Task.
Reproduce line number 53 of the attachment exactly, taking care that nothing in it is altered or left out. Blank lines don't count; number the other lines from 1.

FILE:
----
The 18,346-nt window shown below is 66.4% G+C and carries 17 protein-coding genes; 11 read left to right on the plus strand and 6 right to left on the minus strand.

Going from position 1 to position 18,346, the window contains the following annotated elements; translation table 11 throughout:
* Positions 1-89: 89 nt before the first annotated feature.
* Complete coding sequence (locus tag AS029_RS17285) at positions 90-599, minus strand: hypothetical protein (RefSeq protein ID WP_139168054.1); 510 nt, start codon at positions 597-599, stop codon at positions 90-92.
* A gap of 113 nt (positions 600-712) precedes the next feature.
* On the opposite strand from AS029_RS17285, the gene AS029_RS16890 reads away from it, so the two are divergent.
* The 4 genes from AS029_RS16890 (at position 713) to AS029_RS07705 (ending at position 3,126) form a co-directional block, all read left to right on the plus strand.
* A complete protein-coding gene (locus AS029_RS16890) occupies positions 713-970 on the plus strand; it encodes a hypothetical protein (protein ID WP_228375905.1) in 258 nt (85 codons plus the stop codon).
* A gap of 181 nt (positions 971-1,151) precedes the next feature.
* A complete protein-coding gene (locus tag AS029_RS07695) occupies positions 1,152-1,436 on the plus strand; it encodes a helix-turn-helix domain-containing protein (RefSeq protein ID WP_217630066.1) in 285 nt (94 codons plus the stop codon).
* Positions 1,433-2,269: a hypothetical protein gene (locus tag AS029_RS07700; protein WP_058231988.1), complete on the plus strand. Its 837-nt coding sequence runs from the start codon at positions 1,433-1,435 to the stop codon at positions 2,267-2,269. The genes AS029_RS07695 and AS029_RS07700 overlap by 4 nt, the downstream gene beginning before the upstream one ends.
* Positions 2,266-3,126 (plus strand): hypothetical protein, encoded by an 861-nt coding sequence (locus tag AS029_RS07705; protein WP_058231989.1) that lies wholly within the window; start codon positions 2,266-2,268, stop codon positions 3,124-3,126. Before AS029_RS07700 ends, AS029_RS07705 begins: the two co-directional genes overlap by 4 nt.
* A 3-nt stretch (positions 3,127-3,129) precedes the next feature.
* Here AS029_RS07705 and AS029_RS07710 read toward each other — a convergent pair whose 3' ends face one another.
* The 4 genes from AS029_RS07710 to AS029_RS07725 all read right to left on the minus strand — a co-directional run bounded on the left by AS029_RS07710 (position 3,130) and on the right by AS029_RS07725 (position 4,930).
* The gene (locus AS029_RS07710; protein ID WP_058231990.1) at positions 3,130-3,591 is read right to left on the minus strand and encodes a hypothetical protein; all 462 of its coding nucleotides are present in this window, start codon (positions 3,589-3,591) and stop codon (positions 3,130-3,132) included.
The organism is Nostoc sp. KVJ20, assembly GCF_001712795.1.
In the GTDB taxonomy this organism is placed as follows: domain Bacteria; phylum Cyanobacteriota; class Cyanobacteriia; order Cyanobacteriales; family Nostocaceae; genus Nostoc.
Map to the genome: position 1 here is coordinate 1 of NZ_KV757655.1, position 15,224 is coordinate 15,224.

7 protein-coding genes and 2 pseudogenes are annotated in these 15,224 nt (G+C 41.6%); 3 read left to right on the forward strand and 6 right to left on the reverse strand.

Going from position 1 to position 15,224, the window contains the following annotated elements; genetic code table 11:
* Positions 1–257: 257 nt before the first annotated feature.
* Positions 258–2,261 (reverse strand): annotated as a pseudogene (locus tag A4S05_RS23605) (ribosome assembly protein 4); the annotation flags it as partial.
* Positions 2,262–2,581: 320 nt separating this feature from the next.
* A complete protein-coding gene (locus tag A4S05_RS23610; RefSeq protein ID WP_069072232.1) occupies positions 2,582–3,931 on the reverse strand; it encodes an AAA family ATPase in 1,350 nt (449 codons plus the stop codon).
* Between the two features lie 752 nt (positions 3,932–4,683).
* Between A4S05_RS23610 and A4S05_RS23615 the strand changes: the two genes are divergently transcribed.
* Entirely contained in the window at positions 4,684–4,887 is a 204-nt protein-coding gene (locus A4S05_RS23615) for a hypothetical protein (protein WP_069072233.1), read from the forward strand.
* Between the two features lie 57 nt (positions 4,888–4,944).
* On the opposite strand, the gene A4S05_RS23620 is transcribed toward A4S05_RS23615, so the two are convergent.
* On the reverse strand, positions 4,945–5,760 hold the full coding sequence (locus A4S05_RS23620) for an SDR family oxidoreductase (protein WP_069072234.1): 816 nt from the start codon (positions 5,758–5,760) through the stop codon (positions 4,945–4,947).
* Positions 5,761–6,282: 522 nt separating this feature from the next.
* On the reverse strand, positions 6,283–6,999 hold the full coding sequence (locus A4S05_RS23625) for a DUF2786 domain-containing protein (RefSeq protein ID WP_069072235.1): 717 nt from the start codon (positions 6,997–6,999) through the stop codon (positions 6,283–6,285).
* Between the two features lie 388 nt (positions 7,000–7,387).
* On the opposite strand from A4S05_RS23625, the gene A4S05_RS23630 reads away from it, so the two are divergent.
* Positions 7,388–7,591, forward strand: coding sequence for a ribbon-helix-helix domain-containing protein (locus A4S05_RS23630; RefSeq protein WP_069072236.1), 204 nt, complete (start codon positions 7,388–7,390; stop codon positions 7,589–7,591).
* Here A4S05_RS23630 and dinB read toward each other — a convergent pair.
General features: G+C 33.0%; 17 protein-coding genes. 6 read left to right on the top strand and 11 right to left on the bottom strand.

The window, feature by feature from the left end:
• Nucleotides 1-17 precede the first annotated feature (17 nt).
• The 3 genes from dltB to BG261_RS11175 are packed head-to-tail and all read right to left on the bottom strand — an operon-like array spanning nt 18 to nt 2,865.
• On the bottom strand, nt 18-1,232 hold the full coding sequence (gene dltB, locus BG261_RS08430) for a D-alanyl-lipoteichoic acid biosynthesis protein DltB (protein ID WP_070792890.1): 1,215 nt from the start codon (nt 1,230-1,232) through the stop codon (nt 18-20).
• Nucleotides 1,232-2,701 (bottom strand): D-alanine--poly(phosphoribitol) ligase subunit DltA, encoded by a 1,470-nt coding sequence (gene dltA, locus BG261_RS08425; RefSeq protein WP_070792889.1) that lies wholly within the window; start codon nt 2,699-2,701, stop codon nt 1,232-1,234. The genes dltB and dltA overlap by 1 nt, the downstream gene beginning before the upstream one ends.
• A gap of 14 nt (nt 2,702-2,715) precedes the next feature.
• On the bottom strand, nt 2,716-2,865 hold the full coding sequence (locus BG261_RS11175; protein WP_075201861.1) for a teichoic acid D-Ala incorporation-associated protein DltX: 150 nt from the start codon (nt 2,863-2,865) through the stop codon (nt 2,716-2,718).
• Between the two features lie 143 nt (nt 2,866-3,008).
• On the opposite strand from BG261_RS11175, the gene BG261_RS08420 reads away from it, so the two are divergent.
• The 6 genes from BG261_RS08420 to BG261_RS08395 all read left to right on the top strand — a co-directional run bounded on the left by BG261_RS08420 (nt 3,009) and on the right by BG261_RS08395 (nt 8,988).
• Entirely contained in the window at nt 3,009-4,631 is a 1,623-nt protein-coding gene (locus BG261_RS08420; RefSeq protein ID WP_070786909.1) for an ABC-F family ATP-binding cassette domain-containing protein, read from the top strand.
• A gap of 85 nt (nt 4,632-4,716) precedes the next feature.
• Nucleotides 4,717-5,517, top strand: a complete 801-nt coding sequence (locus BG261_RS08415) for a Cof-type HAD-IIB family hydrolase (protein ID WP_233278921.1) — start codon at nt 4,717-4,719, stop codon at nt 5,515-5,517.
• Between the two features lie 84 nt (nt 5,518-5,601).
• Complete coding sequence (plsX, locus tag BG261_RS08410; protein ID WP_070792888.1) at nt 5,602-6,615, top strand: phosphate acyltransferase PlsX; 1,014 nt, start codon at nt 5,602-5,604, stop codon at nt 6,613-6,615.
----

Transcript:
• Complete coding sequence (plsX, locus tag BG261_RS08410; protein ID WP_070792888.1) at nt 5,602-6,615, top strand: phosphate acyltransferase PlsX; 1,014 nt, start codon at nt 5,602-5,604, stop codon at nt 6,613-6,615.